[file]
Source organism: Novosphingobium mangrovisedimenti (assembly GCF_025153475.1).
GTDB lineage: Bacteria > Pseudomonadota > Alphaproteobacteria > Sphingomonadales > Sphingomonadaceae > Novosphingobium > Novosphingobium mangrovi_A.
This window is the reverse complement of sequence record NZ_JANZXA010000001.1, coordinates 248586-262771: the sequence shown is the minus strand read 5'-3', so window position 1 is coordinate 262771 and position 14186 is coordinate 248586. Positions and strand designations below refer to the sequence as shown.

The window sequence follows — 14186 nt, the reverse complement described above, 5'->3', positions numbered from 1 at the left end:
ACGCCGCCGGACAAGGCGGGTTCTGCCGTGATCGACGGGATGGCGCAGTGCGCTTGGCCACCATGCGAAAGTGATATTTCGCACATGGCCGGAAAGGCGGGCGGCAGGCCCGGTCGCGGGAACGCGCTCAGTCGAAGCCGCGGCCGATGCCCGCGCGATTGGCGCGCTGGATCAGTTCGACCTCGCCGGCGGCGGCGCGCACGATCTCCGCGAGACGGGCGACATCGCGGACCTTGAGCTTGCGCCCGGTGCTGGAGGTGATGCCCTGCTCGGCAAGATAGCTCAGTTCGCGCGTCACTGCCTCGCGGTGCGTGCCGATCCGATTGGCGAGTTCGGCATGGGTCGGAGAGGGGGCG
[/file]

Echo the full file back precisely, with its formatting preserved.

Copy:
Source organism: Novosphingobium mangrovisedimenti (assembly GCF_025153475.1).
GTDB lineage: Bacteria > Pseudomonadota > Alphaproteobacteria > Sphingomonadales > Sphingomonadaceae > Novosphingobium > Novosphingobium mangrovi_A.
This window is the reverse complement of sequence record NZ_JANZXA010000001.1, coordinates 248586-262771: the sequence shown is the minus strand read 5'-3', so window position 1 is coordinate 262771 and position 14186 is coordinate 248586. Positions and strand designations below refer to the sequence as shown.

The window sequence follows — 14186 nt, the reverse complement described above, 5'->3', positions numbered from 1 at the left end:
ACGCCGCCGGACAAGGCGGGTTCTGCCGTGATCGACGGGATGGCGCAGTGCGCTTGGCCACCATGCGAAAGTGATATTTCGCACATGGCCGGAAAGGCGGGCGGCAGGCCCGGTCGCGGGAACGCGCTCAGTCGAAGCCGCGGCCGATGCCCGCGCGATTGGCGCGCTGGATCAGTTCGACCTCGCCGGCGGCGGCGCGCACGATCTCCGCGAGACGGGCGACATCGCGGACCTTGAGCTTGCGCCCGGTGCTGGAGGTGATGCCCTGCTCGGCAAGATAGCTCAGTTCGCGCGTCACTGCCTCGCGGTGCGTGCCGATCCGATTGGCGAGTTCGGCATGGGTCGGAGAGGGGGCG